This post was first published in 2014. It has been updated and republished. This post also appears at Real Food Liz.
“Any advice for dealing with eczema naturally?”
This is one of the top questions I get when it comes to natural skincare and healing (one of my passions).
When it comes to eczema, I know a few things for sure:
1) It’s incredibly frustrating (I’ve been there); and
2) There are a few “first steps” to dealing with eczema that all sufferers should try; but
3) Nothing works for all eczema sufferers, all the time – because we’re all dealing with different precipitating factors.
In other words, if you’ve struggled with eczema and the “first steps” toward dealing with it naturally haven’t solved things (they often don’t, at least, not completely), you’re not alone – and it’s time to dig deeper.
The “first steps” are so often considered the only steps in solving eczema naturally; but in truth, they’re just the first of many steps eczema sufferers can take to discover what’s really going to make a difference. These “first steps” are:
- Cut out dairy,
- Cut out all grains (those with celiac disease are 3 times more likely to suffer from eczema), and
- Heal your gut before you re-introduce those foods.
These are foundational strategies for dealing with eczema naturally. But when these strategies aren’t enough, it’s not simply because:
- You didn’t cut out dairy long/hard/gung-ho enough.
- You didn’t cut out grains long/hard/gung-ho enough
- You didn’t heal your gut long/hard/gung-ho enough
I’ve been guilty of over-simplifying my approach to eczema in the past, but the more I research, the more I learn that conquering eczema naturally just isn’t always that simple.
Eczema is generally known as:
- an immunological condition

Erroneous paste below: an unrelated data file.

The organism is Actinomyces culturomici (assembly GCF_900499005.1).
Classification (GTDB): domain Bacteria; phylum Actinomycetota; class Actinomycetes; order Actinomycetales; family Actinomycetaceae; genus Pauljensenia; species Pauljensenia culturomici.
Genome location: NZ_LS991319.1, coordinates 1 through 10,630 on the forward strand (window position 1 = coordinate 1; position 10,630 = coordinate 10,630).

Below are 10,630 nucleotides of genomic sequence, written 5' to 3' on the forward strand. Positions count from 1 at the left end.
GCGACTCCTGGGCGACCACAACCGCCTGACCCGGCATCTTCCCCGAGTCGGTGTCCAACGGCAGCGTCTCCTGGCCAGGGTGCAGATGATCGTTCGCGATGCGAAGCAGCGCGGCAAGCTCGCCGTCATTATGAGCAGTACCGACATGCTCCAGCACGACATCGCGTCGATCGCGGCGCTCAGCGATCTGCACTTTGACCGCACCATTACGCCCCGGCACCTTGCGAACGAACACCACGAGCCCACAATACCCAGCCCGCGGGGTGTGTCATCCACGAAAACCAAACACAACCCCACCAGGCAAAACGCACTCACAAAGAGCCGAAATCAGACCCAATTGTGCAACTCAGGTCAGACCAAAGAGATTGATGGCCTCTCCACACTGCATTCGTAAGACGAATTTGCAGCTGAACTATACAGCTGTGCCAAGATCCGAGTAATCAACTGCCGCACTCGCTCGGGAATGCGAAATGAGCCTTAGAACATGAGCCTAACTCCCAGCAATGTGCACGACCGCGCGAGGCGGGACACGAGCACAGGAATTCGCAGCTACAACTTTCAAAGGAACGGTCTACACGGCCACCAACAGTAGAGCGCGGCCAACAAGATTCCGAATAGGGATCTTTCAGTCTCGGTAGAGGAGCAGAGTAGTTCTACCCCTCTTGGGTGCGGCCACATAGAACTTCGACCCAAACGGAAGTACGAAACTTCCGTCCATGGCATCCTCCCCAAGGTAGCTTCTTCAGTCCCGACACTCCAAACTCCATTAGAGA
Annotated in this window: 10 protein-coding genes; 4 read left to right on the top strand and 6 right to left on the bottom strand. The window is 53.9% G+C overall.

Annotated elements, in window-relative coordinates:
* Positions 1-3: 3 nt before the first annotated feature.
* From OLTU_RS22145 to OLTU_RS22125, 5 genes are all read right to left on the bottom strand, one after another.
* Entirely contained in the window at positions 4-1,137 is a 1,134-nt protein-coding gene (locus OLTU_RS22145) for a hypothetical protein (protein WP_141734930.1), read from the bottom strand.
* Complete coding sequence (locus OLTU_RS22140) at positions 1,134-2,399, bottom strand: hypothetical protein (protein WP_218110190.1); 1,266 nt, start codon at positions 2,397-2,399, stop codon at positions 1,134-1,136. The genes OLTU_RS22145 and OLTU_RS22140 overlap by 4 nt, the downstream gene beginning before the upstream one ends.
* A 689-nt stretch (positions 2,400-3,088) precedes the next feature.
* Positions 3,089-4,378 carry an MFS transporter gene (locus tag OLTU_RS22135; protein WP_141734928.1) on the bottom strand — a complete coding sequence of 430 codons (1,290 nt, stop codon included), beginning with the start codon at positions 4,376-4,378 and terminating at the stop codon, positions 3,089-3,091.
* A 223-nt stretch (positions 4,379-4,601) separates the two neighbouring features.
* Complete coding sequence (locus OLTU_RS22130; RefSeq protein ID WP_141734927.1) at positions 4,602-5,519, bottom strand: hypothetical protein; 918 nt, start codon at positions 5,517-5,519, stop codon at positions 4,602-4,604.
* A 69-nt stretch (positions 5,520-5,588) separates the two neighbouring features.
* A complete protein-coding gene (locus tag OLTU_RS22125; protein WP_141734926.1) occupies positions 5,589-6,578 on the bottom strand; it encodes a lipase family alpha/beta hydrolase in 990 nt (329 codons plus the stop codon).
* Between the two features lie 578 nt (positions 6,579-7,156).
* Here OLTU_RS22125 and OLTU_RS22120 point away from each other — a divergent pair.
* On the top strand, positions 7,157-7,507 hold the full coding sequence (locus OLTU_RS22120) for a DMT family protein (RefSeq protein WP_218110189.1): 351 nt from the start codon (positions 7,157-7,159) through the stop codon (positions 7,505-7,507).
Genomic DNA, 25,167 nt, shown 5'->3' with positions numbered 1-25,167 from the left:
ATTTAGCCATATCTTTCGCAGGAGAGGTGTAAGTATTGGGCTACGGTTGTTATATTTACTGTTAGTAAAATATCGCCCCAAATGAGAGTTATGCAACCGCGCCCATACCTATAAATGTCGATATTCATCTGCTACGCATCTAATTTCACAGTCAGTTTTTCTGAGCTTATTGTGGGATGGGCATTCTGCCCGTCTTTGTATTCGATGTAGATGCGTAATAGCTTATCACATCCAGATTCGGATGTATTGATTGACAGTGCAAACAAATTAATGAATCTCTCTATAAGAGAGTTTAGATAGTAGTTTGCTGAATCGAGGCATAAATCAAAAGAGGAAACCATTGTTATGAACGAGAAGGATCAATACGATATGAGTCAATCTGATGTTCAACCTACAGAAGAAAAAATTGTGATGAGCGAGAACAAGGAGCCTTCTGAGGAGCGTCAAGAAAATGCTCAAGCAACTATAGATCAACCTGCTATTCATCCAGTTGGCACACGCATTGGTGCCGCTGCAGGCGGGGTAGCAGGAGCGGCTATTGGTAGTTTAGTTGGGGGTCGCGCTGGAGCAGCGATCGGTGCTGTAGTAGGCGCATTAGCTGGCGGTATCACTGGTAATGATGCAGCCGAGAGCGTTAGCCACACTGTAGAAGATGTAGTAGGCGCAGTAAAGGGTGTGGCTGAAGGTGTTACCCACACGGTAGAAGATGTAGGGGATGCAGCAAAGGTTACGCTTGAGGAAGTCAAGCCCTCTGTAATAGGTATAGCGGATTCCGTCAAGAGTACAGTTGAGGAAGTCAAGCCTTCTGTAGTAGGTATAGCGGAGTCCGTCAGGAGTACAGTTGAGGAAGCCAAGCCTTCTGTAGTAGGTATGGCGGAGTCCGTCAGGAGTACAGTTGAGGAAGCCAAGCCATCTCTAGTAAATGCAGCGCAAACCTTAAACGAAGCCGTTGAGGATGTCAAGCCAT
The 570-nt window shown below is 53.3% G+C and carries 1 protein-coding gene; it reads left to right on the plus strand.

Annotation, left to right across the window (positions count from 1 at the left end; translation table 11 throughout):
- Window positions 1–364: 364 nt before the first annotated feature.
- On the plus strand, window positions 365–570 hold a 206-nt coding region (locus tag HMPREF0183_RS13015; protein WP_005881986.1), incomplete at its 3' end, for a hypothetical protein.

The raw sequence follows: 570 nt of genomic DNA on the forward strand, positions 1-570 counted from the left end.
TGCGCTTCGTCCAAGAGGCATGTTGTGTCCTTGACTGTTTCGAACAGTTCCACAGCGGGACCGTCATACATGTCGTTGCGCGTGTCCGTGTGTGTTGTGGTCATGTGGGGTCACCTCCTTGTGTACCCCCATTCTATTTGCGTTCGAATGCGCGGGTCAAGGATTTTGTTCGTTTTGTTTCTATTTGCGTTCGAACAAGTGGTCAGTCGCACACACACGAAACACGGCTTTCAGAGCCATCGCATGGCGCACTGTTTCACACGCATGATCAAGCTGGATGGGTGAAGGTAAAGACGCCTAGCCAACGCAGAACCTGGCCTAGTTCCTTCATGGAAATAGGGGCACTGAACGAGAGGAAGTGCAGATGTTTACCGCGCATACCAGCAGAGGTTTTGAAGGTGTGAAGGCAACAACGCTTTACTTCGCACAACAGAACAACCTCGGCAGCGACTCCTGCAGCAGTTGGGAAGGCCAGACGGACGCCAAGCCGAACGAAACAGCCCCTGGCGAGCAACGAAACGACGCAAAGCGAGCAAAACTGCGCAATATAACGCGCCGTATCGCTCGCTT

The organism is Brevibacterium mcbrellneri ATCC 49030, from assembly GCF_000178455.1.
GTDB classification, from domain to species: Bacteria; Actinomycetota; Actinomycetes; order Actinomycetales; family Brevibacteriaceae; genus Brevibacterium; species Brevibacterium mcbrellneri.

- an inflammatory condition
- an issue of “Leaky gut” or “Increased intestinal permeability” or “gut damage”
And on the skin’s surface, we often see altered flora (bacteria that helps protect the skin from the outside) and disruptions in skin barrier function.
I know from experience that all of these can be at least improved by an anti-inflammatory, immune-supportive diet and gut healing.
After all, if grains and dairy (more specifically, processed grains and dairy, but that’s a discussion for another day) are the foods most likely to cause gut damage, getting rid of them and “healing” (such an unspecific word, right?!) with the “right foods” and digestive support seems a pretty intuitive solution.
But there’s more to the story. Why? Because while a damaged gut may contribute to immune problems leading to eczema, and grains and dairy aggravate an already compromised landscape, causing inflammation, we can’t stop there – because, quite often, we haven’t yet gotten to the root of the problem.
What’s causing the gut damage that leads to skin issues? Is it really just bad food, or could it be, first and foremost, stress?
Here’s where it gets good. Stress is known to CAUSE lowered immune function and poor gut health, both precipitating factors for eczema. Even the best, most gut-healing diet can’t fix the damage stress continues to do in the meantime.
This is where diet and lifestyle factors converge. (When our powers combine…)
And if it’s stress, what kind of stress? Dietary stress, or lifestyle stress? This is highly individual, and usually a combination of the two.
Dietary stress can look like:
Eating foods that further harm a damaged gut. These are highly processed foods, including processed grains and dairy; processed oils like canola, corn, soybean and cottonseed oils, and most things wrapped in plastic (I know – such a bummer).
A better approach: focusing on real food, and getting rid of the junk.
Restricting food too much in an attempt to stick to a “diet” or lose weight. (Yep, this even happens on Paleo.) This can stress the thyroid and adrenals (the adrenals produce internal anti-eczema substances, including natural corticoids) and decrease metabolic function, which sends stress signals to the body and can perpetuate compromised gut function. Sending the body abundance signals rather than restrictivesignals is key.
The truth: when you’re trying to heal, you cannot “diet.” Dieting – as in, restricting food and calories – reduces metabolism, which is the central governor of how efficiently your body deals with toxic substances, how quickly it regenerates, and how well it heals.
(We can’t always have it all: sometimes we have to prioritize what to tackle first, whether skin issues, metabolic issues, or other issues.)
A better approach: Nourish, don’t restrict real food for fear of its calories – if your primary goal is healing.
Restricting specific nutrients, often as a result of restrictive eating. Changing the diet is stressful enough, but there’s a reality about making dietary shifts: sometimes, you don’t know where to get those good nutrients just yet.